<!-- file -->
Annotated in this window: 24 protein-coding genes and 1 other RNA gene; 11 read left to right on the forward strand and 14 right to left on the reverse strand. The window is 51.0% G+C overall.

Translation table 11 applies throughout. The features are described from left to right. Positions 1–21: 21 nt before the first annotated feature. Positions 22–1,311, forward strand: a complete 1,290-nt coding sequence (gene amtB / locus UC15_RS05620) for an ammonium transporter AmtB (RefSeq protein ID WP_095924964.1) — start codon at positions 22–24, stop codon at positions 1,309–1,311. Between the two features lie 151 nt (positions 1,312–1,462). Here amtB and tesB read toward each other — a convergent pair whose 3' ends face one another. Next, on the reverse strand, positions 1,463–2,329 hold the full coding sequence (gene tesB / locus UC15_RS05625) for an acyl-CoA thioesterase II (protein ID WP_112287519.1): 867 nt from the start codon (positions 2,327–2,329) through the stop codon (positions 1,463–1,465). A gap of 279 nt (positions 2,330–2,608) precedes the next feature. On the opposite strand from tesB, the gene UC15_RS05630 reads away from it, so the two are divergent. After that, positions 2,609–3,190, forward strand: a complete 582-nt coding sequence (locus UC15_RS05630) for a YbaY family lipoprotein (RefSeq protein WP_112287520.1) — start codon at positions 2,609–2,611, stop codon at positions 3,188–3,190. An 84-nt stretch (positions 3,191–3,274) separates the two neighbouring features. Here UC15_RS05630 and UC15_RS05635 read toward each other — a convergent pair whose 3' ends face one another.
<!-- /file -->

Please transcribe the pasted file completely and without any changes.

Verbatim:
Annotated in this window: 24 protein-coding genes and 1 other RNA gene; 11 read left to right on the forward strand and 14 right to left on the reverse strand. The window is 51.0% G+C overall.

Translation table 11 applies throughout. The features are described from left to right. Positions 1–21: 21 nt before the first annotated feature. Positions 22–1,311, forward strand: a complete 1,290-nt coding sequence (gene amtB / locus UC15_RS05620) for an ammonium transporter AmtB (RefSeq protein ID WP_095924964.1) — start codon at positions 22–24, stop codon at positions 1,309–1,311. Between the two features lie 151 nt (positions 1,312–1,462). Here amtB and tesB read toward each other — a convergent pair whose 3' ends face one another. Next, on the reverse strand, positions 1,463–2,329 hold the full coding sequence (gene tesB / locus UC15_RS05625) for an acyl-CoA thioesterase II (protein ID WP_112287519.1): 867 nt from the start codon (positions 2,327–2,329) through the stop codon (positions 1,463–1,465). A gap of 279 nt (positions 2,330–2,608) precedes the next feature. On the opposite strand from tesB, the gene UC15_RS05630 reads away from it, so the two are divergent. After that, positions 2,609–3,190, forward strand: a complete 582-nt coding sequence (locus UC15_RS05630) for a YbaY family lipoprotein (RefSeq protein WP_112287520.1) — start codon at positions 2,609–2,611, stop codon at positions 3,188–3,190. An 84-nt stretch (positions 3,191–3,274) separates the two neighbouring features. Here UC15_RS05630 and UC15_RS05635 read toward each other — a convergent pair whose 3' ends face one another.